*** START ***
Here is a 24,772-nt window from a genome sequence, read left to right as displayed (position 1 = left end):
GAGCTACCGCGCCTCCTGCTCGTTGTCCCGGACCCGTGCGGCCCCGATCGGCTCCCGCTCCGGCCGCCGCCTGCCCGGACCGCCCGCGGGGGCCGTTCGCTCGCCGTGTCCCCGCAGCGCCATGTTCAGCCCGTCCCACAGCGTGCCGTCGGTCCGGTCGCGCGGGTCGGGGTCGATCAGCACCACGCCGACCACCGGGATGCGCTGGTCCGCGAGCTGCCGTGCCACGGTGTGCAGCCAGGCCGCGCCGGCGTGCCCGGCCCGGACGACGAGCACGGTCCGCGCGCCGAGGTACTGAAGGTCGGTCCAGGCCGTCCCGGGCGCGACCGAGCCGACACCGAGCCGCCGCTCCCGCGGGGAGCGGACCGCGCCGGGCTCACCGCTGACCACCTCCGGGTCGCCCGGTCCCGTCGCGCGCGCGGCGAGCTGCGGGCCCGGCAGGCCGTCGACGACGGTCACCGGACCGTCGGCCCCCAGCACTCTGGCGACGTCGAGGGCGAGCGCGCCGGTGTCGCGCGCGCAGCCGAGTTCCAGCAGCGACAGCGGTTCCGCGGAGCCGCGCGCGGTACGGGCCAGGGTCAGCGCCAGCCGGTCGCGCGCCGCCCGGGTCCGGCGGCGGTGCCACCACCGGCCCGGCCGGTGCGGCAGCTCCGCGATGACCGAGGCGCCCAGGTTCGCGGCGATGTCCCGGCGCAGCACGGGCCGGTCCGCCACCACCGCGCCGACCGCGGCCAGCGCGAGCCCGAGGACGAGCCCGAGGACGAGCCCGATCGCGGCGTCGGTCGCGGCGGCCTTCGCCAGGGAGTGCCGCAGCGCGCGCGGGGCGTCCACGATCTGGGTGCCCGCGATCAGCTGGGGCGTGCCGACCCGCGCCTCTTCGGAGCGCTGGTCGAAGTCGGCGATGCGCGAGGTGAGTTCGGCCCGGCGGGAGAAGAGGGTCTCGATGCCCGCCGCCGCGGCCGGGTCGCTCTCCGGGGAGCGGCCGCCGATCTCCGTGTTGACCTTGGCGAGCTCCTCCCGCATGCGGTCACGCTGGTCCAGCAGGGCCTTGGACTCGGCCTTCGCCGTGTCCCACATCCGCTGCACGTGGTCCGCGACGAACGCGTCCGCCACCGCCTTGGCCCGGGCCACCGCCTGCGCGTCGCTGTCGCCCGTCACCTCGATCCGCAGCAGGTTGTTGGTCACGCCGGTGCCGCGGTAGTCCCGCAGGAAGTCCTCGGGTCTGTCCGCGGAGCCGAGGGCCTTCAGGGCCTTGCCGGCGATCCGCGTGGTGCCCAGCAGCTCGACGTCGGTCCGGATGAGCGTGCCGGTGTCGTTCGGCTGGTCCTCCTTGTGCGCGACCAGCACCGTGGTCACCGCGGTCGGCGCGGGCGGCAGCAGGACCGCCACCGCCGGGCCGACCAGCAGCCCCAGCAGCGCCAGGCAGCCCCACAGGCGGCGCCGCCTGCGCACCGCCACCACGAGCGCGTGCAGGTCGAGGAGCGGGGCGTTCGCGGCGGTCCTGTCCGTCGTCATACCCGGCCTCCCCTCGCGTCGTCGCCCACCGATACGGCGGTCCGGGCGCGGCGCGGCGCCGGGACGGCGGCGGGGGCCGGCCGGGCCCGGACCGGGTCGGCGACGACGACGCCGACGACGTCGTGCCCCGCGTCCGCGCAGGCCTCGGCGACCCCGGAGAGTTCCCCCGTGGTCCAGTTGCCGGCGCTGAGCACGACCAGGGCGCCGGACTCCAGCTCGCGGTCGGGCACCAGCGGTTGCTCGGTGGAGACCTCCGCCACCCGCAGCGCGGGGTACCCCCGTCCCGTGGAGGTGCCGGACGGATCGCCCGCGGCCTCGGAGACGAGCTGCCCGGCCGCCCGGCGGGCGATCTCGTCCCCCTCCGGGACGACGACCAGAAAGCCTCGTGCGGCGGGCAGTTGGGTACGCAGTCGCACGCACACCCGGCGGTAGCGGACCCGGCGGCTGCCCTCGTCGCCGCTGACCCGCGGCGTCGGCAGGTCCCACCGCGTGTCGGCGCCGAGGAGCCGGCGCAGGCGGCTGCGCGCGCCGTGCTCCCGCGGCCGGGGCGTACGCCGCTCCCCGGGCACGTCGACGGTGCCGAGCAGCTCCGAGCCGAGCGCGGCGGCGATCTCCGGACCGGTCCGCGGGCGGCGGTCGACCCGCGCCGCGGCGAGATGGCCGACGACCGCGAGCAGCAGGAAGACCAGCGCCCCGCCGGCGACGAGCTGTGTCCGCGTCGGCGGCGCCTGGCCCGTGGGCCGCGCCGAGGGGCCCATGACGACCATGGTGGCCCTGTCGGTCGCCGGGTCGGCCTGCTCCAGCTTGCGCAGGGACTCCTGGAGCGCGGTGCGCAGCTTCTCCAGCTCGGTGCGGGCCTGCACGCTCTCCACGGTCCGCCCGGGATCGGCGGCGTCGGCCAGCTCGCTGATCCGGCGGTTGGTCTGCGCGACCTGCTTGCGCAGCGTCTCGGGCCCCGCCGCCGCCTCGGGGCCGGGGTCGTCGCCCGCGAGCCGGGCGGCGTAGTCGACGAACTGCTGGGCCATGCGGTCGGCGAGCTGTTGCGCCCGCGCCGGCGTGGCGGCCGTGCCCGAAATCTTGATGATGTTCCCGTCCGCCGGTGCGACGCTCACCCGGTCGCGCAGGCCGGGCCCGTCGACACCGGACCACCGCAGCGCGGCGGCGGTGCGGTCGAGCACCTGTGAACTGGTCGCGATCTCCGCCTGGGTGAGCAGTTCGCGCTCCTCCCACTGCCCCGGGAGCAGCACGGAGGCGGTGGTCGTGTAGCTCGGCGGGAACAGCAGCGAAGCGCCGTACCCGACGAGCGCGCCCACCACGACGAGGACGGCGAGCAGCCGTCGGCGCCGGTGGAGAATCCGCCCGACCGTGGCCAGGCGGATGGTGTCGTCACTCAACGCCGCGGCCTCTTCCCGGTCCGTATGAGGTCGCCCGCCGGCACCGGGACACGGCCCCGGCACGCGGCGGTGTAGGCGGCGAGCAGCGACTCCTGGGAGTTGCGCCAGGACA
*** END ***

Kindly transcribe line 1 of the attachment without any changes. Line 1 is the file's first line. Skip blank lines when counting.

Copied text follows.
Here is a 24,772-nt window from a genome sequence, read left to right as displayed (position 1 = left end):